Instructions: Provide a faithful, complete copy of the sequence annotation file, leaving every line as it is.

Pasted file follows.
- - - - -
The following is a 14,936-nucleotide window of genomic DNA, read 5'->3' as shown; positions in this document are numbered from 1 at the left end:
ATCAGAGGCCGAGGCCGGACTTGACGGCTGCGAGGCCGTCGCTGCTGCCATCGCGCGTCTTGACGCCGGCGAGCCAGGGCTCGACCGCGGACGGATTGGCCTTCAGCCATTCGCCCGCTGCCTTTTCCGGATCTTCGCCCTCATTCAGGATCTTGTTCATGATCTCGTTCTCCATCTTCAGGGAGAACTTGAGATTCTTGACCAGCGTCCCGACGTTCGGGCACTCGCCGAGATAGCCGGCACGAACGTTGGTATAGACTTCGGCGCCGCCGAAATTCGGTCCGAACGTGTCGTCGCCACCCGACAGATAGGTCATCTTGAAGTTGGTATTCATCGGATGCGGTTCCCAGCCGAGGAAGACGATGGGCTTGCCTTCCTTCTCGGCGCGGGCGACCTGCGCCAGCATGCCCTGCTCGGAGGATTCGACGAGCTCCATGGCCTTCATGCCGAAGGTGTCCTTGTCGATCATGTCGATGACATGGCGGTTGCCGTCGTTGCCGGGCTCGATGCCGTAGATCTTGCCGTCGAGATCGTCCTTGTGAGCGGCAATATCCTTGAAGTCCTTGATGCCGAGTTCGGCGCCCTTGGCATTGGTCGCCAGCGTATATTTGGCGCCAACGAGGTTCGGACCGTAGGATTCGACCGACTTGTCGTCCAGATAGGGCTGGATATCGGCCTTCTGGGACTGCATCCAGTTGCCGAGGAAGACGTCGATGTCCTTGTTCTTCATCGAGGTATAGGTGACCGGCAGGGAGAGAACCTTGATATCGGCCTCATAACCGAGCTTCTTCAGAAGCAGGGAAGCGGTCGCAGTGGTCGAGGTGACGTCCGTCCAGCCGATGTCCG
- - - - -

The following is a 14,936-nucleotide window of genomic DNA, read 5'->3' as shown; positions in this document are numbered from 1 at the left end:
ATCAGAGGCCGAGGCCGGACTTGACGGCTGCGAGGCCGTCGCTGCTGCCATCGCGCGTCTTGACGCCGGCGAGCCAGGGCTCGACCGCGGACGGATTGGCCTTCAGCCATTCGCCCGCTGCCTTTTCCGGATCTTCGCCCTCATTCAGGATCTTGTTCATGATCTCGTTCTCCATCTTCAGGGAGAACTTGAGATTCTTGACCAGCGTCCCGACGTTCGGGCACTCGCCGAGATAGCCGGCACGAACGTTGGTATAGACTTCGGCGCCGCCGAAATTCGGTCCGAACGTGTCGTCGCCACCCGACAGATAGGTCATCTTGAAGTTGGTATTCATCGGATGCGGTTCCCAGCCGAGGAAGACGATGGGCTTGCCTTCCTTCTCGGCGCGGGCGACCTGCGCCAGCATGCCCTGCTCGGAGGATTCGACGAGCTCCATGGCCTTCATGCCGAAGGTGTCCTTGTCGATCATGTCGATGACATGGCGGTTGCCGTCGTTGCCGGGCTCGATGCCGTAGATCTTGCCGTCGAGATCGTCCTTGTGAGCGGCAATATCCTTGAAGTCCTTGATGCCGAGTTCGGCGCCCTTGGCATTGGTCGCCAGCGTATATTTGGCGCCAACGAGGTTCGGACCGTAGGATTCGACCGACTTGTCGTCCAGATAGGGCTGGATATCGGCCTTCTGGGACTGCATCCAGTTGCCGAGGAAGACGTCGATGTCCTTGTTCTTCATCGAGGTATAGGTGACCGGCAGGGAGAGAACCTTGATATCGGCCTCATAACCGAGCTTCTTCAGAAGCAGGGAAGCGGTCGCAGTGGTCGAGGTGACGTCCGTCCAGCCGATGTCCG